Vinyl Groups Prep Reports Based on ‘Data At the Record-Pressing Plant Level’ Amid Luminate Indie-Retail Changes

luminate vinyl changes
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luminate vinyl changes
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Vinyl for sale at Vinyl Solution Records’ San Mateo location. Photo Credit: Mick Haupt

Last week, Luminate confirmed plans to move forward with changes in the way it calculates physical music sales attributable to indie retailers. Now, having opposed the pivot from the outset, vinyl organizations are in talks to begin collecting data directly from record-pressing plants.

The Vinyl Alliance and the Vinyl Record Manufacturers Association (VRMA) reached out to DMN with a formal response to Luminate’s changes, which are expected to go into effect on the 29th. Formerly P-MRC Data, Luminate provides sales information for Billboard’s charts and, in brief, is poised to cease estimating the commercial particulars of the entire U.S. and Canadian indie-physical markets based upon a collection of samples.

Instead, the entity intends to account only for indie sales reported directly to it by retailers. And while Luminate has identified a purported “consensus that the current weighted modeling should be retired,” the aforementioned Vinyl Alliance and the VRMA have made clear their position that the switch would effectively box out the vast majority of indie record stores.

“With less than 5% of independent physical retailers currently reporting directly to Luminate, the data collected will be a grossly inaccurate representation of the sales of physical products,” the VRMA and the Vinyl Alliance maintained last week.

As the changes are set to roll out in 10 days in any event, the VRMA and the Vinyl Alliance have underscored their belief that “the data collected will be a grossly inaccurate representation of the sales of physical products in general and vinyl specifically.”

To minimize this anticipated inaccuracy, the organizations are calling on “Luminate to expedite its efforts to onboard sufficient numbers of independent music retail locations to offset the removal of their current weighting calculation.”

“Anything short of this is an abdication of their responsibility to measure and publish accurate and accountable results,” the Vinyl Alliance and the VRMA communicated. “The public has the right to know that all sectors of the retail music business are represented accurately when Billboard announces its weekly charts. Without sufficient representation, this change will erode confidence in both Luminate’s market measurement and Billboard as the publisher of the weekly charts.”

Time will reveal the extent of Luminate’s onboarding efforts, but evidence suggests that the company may not be in a hurry to connect with the soon-to-be-excluded retailers.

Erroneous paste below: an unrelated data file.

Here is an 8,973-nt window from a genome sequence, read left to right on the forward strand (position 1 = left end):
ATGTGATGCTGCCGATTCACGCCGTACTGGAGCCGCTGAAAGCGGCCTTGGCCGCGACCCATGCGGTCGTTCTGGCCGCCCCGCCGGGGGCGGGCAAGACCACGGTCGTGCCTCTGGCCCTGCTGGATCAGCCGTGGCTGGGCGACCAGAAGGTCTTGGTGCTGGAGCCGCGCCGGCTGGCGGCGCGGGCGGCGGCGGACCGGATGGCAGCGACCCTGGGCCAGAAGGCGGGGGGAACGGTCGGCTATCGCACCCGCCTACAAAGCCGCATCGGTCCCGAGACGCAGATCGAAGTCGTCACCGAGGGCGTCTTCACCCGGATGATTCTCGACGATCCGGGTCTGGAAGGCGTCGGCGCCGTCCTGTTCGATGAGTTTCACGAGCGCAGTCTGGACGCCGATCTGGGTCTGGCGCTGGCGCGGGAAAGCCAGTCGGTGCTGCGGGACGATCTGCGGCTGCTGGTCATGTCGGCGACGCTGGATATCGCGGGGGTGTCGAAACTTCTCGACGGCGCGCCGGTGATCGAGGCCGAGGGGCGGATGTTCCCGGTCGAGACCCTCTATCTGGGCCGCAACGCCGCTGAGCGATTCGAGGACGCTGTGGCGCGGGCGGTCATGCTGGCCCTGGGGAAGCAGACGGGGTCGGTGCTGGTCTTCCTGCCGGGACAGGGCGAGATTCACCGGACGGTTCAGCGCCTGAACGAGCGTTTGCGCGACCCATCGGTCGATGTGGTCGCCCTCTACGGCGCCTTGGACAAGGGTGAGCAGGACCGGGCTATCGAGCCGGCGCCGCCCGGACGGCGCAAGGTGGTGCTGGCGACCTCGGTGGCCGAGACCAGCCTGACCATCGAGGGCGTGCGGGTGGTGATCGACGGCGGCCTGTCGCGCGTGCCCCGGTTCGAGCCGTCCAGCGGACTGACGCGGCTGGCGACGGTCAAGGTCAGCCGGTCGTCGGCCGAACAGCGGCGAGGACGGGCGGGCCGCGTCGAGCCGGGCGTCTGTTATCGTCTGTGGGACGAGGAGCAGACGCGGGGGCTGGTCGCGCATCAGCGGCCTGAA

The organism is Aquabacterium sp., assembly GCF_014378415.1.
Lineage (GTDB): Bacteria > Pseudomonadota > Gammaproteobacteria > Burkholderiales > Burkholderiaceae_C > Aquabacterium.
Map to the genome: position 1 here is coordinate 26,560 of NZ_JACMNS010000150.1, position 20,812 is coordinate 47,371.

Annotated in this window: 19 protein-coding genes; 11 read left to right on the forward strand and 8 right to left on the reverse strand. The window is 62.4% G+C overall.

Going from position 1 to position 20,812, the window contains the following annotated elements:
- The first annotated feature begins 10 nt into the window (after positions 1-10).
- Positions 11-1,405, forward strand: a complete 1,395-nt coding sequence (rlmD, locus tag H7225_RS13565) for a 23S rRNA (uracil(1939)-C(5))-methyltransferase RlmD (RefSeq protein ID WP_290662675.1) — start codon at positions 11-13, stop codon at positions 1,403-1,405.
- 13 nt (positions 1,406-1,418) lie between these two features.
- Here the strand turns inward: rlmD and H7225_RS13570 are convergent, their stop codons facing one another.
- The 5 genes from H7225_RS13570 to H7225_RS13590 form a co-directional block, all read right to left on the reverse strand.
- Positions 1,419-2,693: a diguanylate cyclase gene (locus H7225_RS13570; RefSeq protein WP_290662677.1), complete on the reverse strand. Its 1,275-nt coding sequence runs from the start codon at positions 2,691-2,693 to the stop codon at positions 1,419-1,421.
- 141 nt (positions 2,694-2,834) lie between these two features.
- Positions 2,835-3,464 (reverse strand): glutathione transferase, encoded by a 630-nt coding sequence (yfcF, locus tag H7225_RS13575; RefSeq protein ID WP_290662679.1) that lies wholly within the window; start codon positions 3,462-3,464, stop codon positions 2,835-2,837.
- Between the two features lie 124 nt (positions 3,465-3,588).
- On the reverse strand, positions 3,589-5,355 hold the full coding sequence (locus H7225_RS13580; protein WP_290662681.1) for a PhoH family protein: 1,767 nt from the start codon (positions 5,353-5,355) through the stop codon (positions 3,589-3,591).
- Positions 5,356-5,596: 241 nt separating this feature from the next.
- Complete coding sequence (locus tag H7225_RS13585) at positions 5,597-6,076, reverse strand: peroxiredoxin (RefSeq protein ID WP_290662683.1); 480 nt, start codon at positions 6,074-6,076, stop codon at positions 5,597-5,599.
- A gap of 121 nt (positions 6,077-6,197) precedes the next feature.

Per Billboard, which is tied to Luminate via Penske Media, the data-focused business said its coverage extended to 93 percent of “the total U.S. physical market” as of mid-November, with sales figures collected from 95 percent “of U.S. independent retail stores that reach over 1,000 sales per week.”

Of course, touting the percentages doesn’t exactly imply an eagerness to develop an all-encompassing network of reporting indie retailers. Moving more than 1,000 non-secondhand units (with most of the sales presumably involving the long-surging vinyl) per week implies an average of at least 143 or so products sold each day.

According to the RIAA, 23.4 million vinyl units were shipped (not necessarily sold) in the States during 2023’s opening half. Needless to say, a sizable portion of the total is attributable to mega-retailers like Walmart, Target, and Amazon.

Assuming for argument’s sake that all the units had been forwarded to the approximately 1,400 stateside indie record stores identified by Record Store Day, though, the establishments would have received about 16,700 products apiece.

Spread out across the six-month stretch, those products, if completely sold off, would represent an average of only 93 units moved per store daily and 650 units moved weekly. That’s not to say indie record stores’ new-product sales are insignificant; instead, the top-level stats provide a rough idea of how very many retailers and cumulative sales may be left behind and underrepresented by Luminate’s new system.

Bearing in mind the points, the VRMA says it’s “actively engaging with an alternative third-party reporting source,” which would “collect and report quarterly data at the record-pressing plant level to ensure that we have a counter-balance to Luminate’s reporting.”

The VRMA didn’t elaborate upon these talks, but it’s worth noting that Record Store Day’s indie-store chart is powered by StreetPulse. The latter’s website says the company “provides daily sales data updated in realtime built on a powerful filterset producing millions of data combinations.”